• 6. Moore’s Law - DensityMoore’s Law - Density
  • 7. Moore's Law and PerformanceMoore's Law and Performance The performance of computers isThe performance of computers is determined by architecture and clockdetermined by architecture and clock speed.speed. Clock speed doubles over a 3 year periodClock speed doubles over a 3 year period due to the scaling laws on chip.due to the scaling laws on chip. Processors using identical or similarProcessors using identical or similar architectures gain performance directly asarchitectures gain performance directly as a function of Moore's Law.a function of Moore's Law. Improvements in internal architecture canImprovements in internal architecture can yield better gains than predicted byyield better gains than predicted by Moore's Law.Moore's Law.
  • 8. Moore’s Law - Clock SpeedMoore’s Law - Clock Speed
  • 9. What is a Computer?What is a Computer? (cont.)(cont.) InternetInternet The Internet enablesThe Internet enables Quick and easy communication via e-mailQuick and easy communication via e-mail International networking of computersInternational networking of computers Packet switchingPacket switching The transfer of digital data via small packetsThe transfer of digital data via small packets Allows multiple users to send and receive data simultaneouslyAllows multiple users to send and receive data simultaneously No centralized controlNo centralized control If one part of the Internet fails, other parts can still operateIf one part of the Internet fails, other parts can still operate BandwidthBandwidth Information carrying capacity of communications linesInformation carrying capacity of communications lines Ex: Internet T2 at IUPUIEx: Internet T2 at IUPUI World Wide WebWorld Wide Web Locate and view multimedia-based documents on almost any subjectLocate and view multimedia-based documents on almost any subject Makes information instantly and conveniently accessible worldwideMakes information instantly and conveniently accessible worldwide Possible for individuals and small businesses to get worldwide exposurePossible for individuals and small businesses to get worldwide exposure Changing the way business is doneChanging the way business is done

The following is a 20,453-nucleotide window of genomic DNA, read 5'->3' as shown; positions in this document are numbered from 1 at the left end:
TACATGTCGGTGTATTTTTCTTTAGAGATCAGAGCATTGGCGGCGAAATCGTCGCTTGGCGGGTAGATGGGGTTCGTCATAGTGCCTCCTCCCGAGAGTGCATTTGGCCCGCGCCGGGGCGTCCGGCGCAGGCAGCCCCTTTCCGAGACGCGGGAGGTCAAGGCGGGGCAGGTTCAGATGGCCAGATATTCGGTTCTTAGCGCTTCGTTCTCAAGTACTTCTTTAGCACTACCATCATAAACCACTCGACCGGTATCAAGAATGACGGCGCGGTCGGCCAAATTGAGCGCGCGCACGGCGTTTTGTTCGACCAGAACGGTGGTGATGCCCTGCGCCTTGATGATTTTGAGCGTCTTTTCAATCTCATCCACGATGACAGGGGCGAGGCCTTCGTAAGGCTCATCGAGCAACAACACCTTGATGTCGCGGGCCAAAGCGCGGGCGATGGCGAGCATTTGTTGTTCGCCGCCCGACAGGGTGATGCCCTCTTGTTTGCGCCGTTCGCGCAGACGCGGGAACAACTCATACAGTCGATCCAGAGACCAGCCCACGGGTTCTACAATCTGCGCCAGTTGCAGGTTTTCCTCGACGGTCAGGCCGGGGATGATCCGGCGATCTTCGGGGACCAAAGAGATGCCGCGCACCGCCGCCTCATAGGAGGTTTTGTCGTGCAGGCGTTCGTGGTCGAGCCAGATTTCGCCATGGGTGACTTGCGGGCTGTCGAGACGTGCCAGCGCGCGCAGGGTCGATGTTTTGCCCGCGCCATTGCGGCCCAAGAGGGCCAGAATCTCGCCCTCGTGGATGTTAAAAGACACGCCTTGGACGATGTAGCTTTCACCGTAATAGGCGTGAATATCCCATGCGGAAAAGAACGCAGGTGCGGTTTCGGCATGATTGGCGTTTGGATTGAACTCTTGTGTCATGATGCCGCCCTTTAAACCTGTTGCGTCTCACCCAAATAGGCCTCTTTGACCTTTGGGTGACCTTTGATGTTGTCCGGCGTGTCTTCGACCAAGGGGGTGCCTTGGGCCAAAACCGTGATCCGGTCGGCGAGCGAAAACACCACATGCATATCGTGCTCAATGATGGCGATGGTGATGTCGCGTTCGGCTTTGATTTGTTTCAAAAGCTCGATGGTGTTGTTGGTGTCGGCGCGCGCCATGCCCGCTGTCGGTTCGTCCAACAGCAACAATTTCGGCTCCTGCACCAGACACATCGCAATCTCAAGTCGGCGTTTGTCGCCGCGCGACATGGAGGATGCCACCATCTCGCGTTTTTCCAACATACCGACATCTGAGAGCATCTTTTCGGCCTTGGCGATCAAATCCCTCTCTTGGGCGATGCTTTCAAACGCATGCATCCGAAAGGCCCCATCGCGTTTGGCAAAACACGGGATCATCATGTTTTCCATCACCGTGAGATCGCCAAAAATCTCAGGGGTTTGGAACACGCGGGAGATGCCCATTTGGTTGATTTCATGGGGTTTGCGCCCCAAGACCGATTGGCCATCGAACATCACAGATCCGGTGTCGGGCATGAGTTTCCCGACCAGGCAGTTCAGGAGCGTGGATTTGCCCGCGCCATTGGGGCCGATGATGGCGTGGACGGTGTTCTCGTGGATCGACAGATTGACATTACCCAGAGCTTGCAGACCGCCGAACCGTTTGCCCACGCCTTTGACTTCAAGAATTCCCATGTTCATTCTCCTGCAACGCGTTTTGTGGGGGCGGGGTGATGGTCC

• 10. Computer OrganizationComputer Organization A Typical Von-Neumann ArchitectureA Typical Von-Neumann Architecture Example:Example: 1.1. InputInput unitunit 2.2. OutputOutput unitunit 3.3. MemoryMemory unitunit 4.4. Arithmetic and logicArithmetic and logic unit (ALU)unit (ALU) 5.5. Central processingCentral processing unit (CPU)unit (CPU) 6.6. Secondary storageSecondary storage unitunit Control Circuit (ex: PC: Program Counter) ALU Memory I/O CPU
  • 11. Computer OrganizationComputer Organization (cont.)(cont.) Six logical units in every computer:Six logical units in every computer: 1.1. InputInput unitunit Obtains information from input devices (keyboard, mouse)Obtains information from input devices (keyboard, mouse) 1.1. OutputOutput unitunit Outputs information (to screen, to printer, to control otherOutputs information (to screen, to printer, to control other devices)devices) 1.1. MemoryMemory unitunit Rapid access, low capacity, stores input informationRapid access, low capacity, stores input information ROM (Read Only Memory): CMOS, EPROM …ROM (Read Only Memory): CMOS, EPROM … RAM (Random Access Memory): SRAM, DRAM, SIMM, DIMMRAM (Random Access Memory): SRAM, DRAM, SIMM, DIMM ……